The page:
erosion surfaces

basins 

domes

tors

valleys

preglacial drainage

Deeply weathered psammite, Gaick plateau

Granite Weathering

Definition: breakdown of rock to depths of many metres induced by the chemical alteration of rock minerals by groundwater

Chemical weathering is the breakdown of rock induced by reactions between rock minerals and groundwater. If surface erosion is limited then weathering over thousands and hundreds of thousands of years reduces solid rock to a thick mantle of disintegrated, rotten rock.

In the lowlands of north-east Scotland, deep weathering is widespread (Hall, 1985). Its ubiquity reflects the low intensity of glacial erosion across this area, outside the main valleys. The low relief also reduced erosion rates prior to glaciation and allowed deep weathering profiles to develop.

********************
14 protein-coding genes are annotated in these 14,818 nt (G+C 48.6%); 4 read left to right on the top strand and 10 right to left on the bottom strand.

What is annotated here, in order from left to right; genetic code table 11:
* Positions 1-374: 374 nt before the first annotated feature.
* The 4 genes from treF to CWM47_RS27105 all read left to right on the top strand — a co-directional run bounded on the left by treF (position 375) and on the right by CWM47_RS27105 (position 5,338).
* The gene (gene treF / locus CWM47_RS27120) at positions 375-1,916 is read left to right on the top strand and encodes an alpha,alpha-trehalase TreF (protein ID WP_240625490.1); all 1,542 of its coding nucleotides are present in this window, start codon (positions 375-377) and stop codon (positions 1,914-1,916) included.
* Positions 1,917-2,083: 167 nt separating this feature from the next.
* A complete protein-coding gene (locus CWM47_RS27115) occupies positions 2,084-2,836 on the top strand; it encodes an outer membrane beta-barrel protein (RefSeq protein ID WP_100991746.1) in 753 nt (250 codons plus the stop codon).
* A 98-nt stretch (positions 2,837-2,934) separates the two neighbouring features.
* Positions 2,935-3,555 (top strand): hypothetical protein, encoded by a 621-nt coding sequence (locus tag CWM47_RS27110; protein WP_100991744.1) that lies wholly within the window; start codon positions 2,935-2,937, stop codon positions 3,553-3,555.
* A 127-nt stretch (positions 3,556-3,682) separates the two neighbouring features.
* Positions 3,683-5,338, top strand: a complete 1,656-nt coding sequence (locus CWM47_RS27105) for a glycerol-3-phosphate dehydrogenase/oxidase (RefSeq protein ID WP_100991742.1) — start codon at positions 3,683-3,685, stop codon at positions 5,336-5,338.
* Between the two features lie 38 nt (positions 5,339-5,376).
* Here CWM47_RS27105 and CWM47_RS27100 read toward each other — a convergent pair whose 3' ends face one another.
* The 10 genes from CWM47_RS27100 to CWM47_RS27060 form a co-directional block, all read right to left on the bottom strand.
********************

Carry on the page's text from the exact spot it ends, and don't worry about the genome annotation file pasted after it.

In the Cairngorms, chemical weathering of the granite is restricted in its extent and depth. The exposures provided by glacial cliffs demonstrate that the granite is generally covered only by a thin regolith. Narrow alteration zones occur in places where subaerial weathering has exploited lines of weakness provided by hydrothermal alteration - rock alteration induced by hot circulating waters during or after the cooling of the granite. Nonetheless chemical weathering has been a significant process in the formation of regolith on the Cairngorm plateau.

Weathered granite occurs locally in two main situations in the Cairngorms: